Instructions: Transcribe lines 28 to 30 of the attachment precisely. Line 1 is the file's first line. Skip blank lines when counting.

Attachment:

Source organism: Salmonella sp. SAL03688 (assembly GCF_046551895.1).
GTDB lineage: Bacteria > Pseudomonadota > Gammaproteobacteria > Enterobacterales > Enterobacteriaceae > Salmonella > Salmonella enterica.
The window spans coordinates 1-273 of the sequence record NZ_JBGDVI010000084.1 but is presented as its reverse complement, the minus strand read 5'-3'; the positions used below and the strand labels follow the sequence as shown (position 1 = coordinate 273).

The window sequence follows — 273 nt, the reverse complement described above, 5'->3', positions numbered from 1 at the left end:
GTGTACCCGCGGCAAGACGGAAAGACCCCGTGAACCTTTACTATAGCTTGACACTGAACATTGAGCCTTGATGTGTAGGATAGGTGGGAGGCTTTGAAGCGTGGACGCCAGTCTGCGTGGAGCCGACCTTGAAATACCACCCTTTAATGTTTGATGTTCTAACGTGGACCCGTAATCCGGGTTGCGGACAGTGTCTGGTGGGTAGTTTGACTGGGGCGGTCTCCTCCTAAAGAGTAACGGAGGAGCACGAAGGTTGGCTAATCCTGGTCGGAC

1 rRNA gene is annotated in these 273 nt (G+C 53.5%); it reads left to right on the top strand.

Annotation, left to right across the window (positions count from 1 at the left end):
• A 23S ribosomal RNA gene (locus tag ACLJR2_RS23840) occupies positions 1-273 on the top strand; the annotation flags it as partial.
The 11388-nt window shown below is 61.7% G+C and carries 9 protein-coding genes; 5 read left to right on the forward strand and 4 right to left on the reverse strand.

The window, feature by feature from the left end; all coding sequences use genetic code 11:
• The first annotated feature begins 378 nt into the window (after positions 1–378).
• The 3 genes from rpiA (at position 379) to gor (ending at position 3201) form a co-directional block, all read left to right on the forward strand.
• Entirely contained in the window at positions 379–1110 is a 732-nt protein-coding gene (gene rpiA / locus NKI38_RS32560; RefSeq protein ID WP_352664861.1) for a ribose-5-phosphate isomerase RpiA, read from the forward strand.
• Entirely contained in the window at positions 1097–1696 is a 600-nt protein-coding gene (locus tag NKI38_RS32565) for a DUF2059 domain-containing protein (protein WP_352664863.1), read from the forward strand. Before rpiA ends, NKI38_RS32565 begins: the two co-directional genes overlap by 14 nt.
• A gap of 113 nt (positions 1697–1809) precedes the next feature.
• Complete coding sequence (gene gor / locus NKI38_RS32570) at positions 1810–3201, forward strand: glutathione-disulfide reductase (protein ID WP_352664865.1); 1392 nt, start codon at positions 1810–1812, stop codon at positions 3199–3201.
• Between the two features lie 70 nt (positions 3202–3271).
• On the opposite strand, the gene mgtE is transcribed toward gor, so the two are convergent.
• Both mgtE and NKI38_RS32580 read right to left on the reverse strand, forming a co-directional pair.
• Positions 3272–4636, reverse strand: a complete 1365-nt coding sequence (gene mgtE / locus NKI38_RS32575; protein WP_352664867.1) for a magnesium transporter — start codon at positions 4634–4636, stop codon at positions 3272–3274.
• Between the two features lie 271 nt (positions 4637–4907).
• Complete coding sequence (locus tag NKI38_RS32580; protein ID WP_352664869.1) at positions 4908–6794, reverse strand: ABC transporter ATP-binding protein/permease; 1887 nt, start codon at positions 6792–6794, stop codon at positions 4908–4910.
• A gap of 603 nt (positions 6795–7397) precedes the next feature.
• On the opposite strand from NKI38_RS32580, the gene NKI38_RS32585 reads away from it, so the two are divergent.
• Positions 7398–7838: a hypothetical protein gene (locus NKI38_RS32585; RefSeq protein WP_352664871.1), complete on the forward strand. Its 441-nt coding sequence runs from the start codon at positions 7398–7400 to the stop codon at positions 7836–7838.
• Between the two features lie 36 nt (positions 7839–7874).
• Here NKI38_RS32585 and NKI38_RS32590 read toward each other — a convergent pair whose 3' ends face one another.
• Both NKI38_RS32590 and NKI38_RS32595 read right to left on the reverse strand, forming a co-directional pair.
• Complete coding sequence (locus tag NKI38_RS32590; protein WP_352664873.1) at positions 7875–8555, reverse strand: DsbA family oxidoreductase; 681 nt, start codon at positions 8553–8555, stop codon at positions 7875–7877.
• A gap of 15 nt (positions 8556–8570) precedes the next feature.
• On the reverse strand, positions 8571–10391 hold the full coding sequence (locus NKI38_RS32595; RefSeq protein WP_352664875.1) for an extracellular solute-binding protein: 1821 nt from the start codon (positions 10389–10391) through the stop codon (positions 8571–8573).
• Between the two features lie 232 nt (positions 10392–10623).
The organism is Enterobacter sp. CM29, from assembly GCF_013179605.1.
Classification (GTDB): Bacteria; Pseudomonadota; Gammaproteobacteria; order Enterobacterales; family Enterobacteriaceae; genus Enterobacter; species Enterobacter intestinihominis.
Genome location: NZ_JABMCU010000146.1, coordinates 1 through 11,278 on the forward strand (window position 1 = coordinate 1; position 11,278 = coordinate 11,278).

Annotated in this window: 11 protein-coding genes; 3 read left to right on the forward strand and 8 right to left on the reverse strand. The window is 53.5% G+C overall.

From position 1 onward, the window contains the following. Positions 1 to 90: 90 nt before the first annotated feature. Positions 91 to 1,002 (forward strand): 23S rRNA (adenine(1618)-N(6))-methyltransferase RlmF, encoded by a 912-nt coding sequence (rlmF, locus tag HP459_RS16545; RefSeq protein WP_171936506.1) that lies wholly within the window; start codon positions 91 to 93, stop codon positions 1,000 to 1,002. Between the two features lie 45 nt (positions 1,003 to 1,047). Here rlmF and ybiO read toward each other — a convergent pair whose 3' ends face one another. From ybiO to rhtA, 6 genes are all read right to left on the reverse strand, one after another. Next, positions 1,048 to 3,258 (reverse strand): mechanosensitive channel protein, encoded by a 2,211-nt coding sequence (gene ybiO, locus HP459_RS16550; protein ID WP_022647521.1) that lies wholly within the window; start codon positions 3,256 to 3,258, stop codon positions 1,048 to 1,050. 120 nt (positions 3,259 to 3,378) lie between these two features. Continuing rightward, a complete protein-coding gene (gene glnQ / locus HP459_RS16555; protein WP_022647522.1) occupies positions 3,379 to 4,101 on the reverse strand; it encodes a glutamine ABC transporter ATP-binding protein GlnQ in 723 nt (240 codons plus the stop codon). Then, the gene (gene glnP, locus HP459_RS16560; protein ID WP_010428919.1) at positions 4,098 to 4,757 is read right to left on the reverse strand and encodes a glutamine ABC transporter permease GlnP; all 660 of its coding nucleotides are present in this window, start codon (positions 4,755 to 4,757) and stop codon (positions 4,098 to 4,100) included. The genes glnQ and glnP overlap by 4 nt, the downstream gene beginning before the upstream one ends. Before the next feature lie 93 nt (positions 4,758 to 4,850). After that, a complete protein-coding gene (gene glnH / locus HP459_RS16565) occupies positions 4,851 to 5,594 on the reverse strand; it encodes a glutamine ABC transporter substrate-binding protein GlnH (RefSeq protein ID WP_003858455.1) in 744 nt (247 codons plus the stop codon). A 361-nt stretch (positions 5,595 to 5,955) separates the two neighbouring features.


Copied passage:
• Both NKI38_RS32590 and NKI38_RS32595 read right to left on the reverse strand, forming a co-directional pair.
• Complete coding sequence (locus tag NKI38_RS32590; protein WP_352664873.1) at positions 7875–8555, reverse strand: DsbA family oxidoreductase; 681 nt, start codon at positions 8553–8555, stop codon at positions 7875–7877.
• A gap of 15 nt (positions 8556–8570) precedes the next feature.